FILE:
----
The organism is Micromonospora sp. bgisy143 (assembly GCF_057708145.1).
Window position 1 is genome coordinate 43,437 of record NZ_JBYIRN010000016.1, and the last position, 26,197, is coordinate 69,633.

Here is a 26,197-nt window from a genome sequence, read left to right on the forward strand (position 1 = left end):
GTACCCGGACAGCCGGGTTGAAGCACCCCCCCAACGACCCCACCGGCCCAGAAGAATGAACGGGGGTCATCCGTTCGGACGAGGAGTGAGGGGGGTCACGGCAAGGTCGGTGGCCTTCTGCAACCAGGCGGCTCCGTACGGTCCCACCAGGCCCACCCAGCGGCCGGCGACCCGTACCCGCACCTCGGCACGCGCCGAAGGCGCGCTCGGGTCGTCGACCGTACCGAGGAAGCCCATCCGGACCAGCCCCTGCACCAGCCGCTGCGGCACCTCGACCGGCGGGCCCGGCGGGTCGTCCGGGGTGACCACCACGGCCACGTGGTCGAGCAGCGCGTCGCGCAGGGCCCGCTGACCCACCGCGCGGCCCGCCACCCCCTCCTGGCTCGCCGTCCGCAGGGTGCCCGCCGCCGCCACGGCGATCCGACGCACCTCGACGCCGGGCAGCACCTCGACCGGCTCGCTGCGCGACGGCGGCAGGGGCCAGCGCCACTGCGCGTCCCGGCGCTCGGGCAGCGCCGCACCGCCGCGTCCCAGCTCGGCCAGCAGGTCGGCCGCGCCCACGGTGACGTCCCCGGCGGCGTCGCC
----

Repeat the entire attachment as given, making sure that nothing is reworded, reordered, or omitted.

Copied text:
The organism is Micromonospora sp. bgisy143 (assembly GCF_057708145.1).
Window position 1 is genome coordinate 43,437 of record NZ_JBYIRN010000016.1, and the last position, 26,197, is coordinate 69,633.

Here is a 26,197-nt window from a genome sequence, read left to right on the forward strand (position 1 = left end):
GTACCCGGACAGCCGGGTTGAAGCACCCCCCCAACGACCCCACCGGCCCAGAAGAATGAACGGGGGTCATCCGTTCGGACGAGGAGTGAGGGGGGTCACGGCAAGGTCGGTGGCCTTCTGCAACCAGGCGGCTCCGTACGGTCCCACCAGGCCCACCCAGCGGCCGGCGACCCGTACCCGCACCTCGGCACGCGCCGAAGGCGCGCTCGGGTCGTCGACCGTACCGAGGAAGCCCATCCGGACCAGCCCCTGCACCAGCCGCTGCGGCACCTCGACCGGCGGGCCCGGCGGGTCGTCCGGGGTGACCACCACGGCCACGTGGTCGAGCAGCGCGTCGCGCAGGGCCCGCTGACCCACCGCGCGGCCCGCCACCCCCTCCTGGCTCGCCGTCCGCAGGGTGCCCGCCGCCGCCACGGCGATCCGACGCACCTCGACGCCGGGCAGCACCTCGACCGGCTCGCTGCGCGACGGCGGCAGGGGCCAGCGCCACTGCGCGTCCCGGCGCTCGGGCAGCGCCGCACCGCCGCGTCCCAGCTCGGCCAGCAGGTCGGCCGCGCCCACGGTGACGTCCCCGGCGGCGTCGCC